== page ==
Millennial kids would definitely remember growing up reading various comic books, before the existence of the internet. You can find webcomics galore on the internet, but back then, we read wonderful classics such as Doraemon, Sailor Moon, Crayon Sin-Chan, Ultraman, and Old Master Q.
But sadly, one of these old favourites will be exiting Malaysia on 31 May 2017.
Fans of Doraemon will be bidding a teary goodbye to the blue futuristic robot cat who lost his ears and was sent back in time to help his young master Nobita Nobi with a pocketful of awesome inventions. Who can forget that iconic comic?
Tora Aman, the publishing company which translates the Japanese comic into Chinese and Malay announced that they will be closing on their Facebook page.
They are also holding a clearance sale at their warehouse in Kinrara Industrial Park until 15 April 2017 and people have been coming in droves to for the last chance to grab the comics that contain their childhood memories.
According to Tora Aman owner John Baptist Chong Kok Ah, he was forced to come to this painful decision due to the amount of free webcomics online and the implementation of GST hurting his business.
Malaysian Insight reported that Chong said, “Sales started to drop by 70% due to the economic crisis in 2007. After the GST was enforced, it went down to 90%.
“Children’s books are not affected by the GST but there is an indirect impact. People have started to watch every sen they spend. Their disposable income has been shrinking since. Comics used to cost RM3.50 each in 1993. The following year, the price was revised to RM4.90, although it still did not profit publishers.”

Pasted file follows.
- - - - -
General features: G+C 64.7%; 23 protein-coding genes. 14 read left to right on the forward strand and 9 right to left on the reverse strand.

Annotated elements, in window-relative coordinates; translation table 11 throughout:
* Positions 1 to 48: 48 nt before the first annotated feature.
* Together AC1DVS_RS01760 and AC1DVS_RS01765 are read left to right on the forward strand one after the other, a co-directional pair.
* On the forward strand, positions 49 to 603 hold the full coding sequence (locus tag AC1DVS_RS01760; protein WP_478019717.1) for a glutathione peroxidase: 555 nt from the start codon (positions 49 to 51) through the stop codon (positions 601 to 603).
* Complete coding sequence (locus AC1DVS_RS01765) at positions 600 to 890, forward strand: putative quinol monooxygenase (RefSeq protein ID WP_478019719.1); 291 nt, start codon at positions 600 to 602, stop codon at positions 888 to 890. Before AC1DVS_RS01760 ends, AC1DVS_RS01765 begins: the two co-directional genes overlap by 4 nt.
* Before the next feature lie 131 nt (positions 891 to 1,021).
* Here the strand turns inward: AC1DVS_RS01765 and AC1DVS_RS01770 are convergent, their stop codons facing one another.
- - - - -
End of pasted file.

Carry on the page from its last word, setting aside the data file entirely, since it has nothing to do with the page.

They tried to keep expenses down and absorb the costs so that children could still enjoy the comics. But with the additional burden of the weak ringgit, the business was no longer profitable and Chong had no choice but to throw in the towel.
The success of Doraemon comics in Malaysia was thanks to Chong, who made sure that the comics were translated to quality Bahasa Malaysia, hence attracting the Malay market as well.
He said, “Doraemon became the bridge between the different races. The story is both universal and oriental. The robot cat and his human friends became part of Malaysians for the last 20 to 30 years.”
Tora Aman also publishes other famous translated Japanese comics such as Detective Conan, Great Teacher Onizuka (GTO) and Captain Tsubasa.
Chong is grateful to the readers in Malaysia over the years, who has supported the publishing house for so long.
No, please don’t leave us!
He says, “For a Chinese to be able to gain the interest of Malay readers, I feel moved. The Malays may find this hard to accept unless you can show them. I believe that if you do your best, the people will support you.
“This is also because in Malaysia, we have a culture of loving and caring for one other, among the different races.”
Goodbye Doraemon, you will be sorely missed! *Sobs*